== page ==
“Total products per household increased to 3.0, underscoring the power of our model and we are poised to drive further increases in customer lifetime value as we continue to innovate and introduce new products and services.”

Outlook

Sonos is coming off its best year since it went public in 2018, posting 30% revenue growth, driven by increased home-focused spending. This topped FY20’s 5% top-line expansion and 11% in 2019. And Sonos executive raised their 2022 guidance, confident the speaker firm can work through the messy global supply chain. 

Sonos said it is in the midst of “powerful momentum” that pushed it “ahead of schedule” on its fiscal 2024 financial goals. The company said it’s “confident in” its “ability to deliver an approximately 13% revenue CAGR, 45% to 47% gross margin, and 15% to 18% adjusted EBITDA margin through fiscal 2024.”

Sonos faces near-term setbacks as it comes up against a hard to compete against stretch, coupled with rising costs and other economic headwinds. Still, Zacks estimates call for Sonos revenue to climb 14% this year and another 12.3% in FY23 to reach $2.19 billion. Its adjusted earnings are projected to slip 27% this year before bouncing back in FY23.

Despite the somewhat disappointing bottom-line outlook, its fiscal 2022 and 2023 consensus estimates are up 10% and 6%, respectively from where they were prior to its release. This is part of consistent upward revisions over the last two years and Sonos has easily topped our bottom-line estimates in the trailing four periods.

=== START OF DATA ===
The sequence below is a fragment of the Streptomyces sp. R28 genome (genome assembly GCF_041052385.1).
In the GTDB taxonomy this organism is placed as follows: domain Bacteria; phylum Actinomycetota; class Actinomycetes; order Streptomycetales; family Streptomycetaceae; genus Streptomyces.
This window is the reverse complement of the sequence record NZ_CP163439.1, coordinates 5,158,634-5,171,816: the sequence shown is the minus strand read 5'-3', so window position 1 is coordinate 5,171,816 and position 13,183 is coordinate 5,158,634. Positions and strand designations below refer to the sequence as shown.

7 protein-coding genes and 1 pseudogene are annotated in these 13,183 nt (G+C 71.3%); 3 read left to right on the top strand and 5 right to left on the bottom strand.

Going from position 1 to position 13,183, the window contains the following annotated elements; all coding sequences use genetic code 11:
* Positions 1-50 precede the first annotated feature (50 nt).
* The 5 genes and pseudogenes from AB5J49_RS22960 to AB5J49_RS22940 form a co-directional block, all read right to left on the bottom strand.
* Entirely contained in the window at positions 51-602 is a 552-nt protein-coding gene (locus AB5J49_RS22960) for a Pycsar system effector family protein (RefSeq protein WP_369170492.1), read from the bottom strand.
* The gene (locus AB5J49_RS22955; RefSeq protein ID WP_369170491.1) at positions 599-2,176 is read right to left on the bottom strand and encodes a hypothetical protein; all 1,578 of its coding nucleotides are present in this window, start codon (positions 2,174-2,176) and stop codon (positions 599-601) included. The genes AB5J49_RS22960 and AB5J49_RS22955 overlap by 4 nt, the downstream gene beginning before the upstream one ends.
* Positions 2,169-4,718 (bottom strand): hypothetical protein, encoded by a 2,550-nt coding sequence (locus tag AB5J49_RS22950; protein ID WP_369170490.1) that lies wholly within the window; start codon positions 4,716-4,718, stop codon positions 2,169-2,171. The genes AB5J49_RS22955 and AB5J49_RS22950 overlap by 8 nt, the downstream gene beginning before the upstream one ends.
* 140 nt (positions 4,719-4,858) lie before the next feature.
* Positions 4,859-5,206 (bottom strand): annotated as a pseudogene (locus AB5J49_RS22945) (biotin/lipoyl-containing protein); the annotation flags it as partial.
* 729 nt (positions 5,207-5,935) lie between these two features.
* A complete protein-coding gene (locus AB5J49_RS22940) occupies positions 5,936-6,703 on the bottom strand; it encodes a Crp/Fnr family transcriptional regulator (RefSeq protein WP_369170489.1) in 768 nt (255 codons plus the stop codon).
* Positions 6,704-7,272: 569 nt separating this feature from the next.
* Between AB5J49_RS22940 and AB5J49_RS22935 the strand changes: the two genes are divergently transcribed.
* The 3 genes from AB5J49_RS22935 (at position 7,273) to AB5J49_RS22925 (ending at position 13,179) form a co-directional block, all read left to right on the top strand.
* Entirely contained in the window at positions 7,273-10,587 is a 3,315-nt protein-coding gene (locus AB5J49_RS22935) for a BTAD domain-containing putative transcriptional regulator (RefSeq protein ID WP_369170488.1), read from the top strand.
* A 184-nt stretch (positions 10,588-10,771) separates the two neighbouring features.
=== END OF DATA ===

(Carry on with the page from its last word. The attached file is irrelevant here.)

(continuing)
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Price Movement and Valuation

The speaker firm’s strong results in mid-November were received without much fanfare and SONO has fallen over 8% in the last month. The recent downturn is part of a substantial drop since the end of August when many growth names first started to fade. Sonos did make a brief comeback alongside the market, but it is currently trading 25% below its late summer levels and nearly 30% under its April records of $44 a share.

Even with the fall, Sonos stock is up 140% in the last two years to nearly double its industry. Sonos does trade below both its 50-day and 200-day moving averages, which might scare off some investors. But it is closer to oversold RSI levels than neutral. This means some buyers might start to step in soon.

The pullback has recalibrated its valuation in a big way, with Sonos trading right near its own year-long lows at 23.7X forward 12-month earnings. This marks a 50% discount to its own highs during this stretch and it comes in not too far above its industry’s average and the S&P 500.

Bottom Line

The high-quality speaker firm’s bottom-line revisions help it land a Zacks Rank #1 (Strong Buy) right now, and four of the six brokerage recommendations Zacks has are either “Strong Buys” or “Buys.” The company is also returning value through a recently-increased round of stock buybacks. On top of that, SONO’s current Zacks consensus price target marks 52% upside to Wednesday’s closing levels.